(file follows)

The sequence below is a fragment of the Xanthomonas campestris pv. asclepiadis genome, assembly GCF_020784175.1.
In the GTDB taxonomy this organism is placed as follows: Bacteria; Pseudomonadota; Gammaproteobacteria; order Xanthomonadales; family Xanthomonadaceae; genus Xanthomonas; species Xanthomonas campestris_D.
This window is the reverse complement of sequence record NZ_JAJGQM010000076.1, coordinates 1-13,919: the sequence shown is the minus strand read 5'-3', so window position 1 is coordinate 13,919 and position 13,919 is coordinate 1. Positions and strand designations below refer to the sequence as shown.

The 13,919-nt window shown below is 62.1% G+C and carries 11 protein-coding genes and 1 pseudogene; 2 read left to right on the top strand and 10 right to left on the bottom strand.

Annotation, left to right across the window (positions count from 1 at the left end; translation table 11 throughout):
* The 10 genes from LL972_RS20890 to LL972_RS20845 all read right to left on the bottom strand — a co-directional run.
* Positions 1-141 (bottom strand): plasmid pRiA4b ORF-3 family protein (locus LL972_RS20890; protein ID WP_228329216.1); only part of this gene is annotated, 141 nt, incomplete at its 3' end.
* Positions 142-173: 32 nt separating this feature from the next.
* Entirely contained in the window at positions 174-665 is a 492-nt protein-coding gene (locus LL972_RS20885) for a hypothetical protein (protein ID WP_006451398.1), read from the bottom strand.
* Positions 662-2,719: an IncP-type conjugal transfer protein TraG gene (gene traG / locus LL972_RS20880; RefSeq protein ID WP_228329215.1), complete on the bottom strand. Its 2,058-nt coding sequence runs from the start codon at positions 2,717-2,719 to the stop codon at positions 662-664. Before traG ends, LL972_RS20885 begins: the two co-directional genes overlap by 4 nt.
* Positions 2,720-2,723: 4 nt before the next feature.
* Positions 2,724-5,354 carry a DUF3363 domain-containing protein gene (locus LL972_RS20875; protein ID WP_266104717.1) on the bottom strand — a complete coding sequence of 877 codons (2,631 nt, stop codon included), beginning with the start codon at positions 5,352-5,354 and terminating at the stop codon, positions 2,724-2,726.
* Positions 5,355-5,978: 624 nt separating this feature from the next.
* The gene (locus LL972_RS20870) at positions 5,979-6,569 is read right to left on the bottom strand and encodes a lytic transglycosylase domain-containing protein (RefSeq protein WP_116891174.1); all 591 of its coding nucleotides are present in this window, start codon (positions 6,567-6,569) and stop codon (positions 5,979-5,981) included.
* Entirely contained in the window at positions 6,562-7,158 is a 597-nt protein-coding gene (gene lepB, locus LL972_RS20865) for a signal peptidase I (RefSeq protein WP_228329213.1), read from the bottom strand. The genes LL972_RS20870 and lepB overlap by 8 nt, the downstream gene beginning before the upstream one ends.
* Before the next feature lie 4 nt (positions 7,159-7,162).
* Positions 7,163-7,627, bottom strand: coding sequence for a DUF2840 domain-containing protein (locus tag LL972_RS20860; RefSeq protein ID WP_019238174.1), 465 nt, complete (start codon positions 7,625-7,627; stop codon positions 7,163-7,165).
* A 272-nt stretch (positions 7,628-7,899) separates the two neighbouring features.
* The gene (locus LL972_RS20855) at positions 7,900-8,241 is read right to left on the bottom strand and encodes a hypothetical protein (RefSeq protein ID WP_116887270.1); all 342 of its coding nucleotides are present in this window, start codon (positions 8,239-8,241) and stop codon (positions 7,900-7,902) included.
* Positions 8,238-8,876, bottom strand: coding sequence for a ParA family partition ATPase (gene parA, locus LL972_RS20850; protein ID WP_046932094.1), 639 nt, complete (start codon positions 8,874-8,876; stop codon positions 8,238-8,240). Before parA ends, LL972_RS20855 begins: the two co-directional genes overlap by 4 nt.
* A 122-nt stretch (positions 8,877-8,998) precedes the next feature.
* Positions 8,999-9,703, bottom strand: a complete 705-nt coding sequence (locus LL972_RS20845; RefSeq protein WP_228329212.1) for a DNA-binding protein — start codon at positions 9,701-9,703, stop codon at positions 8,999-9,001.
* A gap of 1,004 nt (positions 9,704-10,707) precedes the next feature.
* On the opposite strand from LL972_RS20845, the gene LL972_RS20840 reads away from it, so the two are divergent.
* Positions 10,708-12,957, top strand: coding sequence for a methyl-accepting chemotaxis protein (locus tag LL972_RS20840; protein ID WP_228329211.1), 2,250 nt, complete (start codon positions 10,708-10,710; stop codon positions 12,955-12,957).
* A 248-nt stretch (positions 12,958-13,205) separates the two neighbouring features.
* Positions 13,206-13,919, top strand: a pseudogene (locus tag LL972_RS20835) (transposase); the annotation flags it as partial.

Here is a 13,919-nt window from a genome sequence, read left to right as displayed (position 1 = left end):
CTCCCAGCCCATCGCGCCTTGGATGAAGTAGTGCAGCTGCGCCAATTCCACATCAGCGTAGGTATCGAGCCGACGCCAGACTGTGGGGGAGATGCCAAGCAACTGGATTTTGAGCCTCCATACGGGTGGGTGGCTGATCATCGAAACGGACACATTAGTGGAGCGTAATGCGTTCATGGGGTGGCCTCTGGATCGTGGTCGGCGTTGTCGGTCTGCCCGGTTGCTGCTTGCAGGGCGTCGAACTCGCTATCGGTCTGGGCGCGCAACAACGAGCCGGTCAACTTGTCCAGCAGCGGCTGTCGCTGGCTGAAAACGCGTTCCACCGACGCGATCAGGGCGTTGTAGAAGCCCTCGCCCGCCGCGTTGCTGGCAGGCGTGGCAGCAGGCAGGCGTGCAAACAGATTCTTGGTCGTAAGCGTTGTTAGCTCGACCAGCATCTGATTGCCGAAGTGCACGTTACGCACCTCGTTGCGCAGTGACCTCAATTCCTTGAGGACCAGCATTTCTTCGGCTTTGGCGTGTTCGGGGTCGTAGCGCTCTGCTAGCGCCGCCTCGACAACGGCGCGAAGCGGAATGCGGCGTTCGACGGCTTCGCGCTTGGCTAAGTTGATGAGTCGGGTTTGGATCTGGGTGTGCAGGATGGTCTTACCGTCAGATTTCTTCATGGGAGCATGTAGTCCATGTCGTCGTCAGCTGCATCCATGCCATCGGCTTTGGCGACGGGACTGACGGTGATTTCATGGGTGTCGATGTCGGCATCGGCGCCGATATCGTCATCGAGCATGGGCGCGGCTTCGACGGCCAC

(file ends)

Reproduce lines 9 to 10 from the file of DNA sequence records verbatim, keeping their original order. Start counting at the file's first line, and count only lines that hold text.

* Entirely contained in the window at positions 174-665 is a 492-nt protein-coding gene (locus LL972_RS20885) for a hypothetical protein (protein ID WP_006451398.1), read from the bottom strand.
* Positions 662-2,719: an IncP-type conjugal transfer protein TraG gene (gene traG / locus LL972_RS20880; RefSeq protein ID WP_228329215.1), complete on the bottom strand. Its 2,058-nt coding sequence runs from the start codon at positions 2,717-2,719 to the stop codon at positions 662-664. Before traG ends, LL972_RS20885 begins: the two co-directional genes overlap by 4 nt.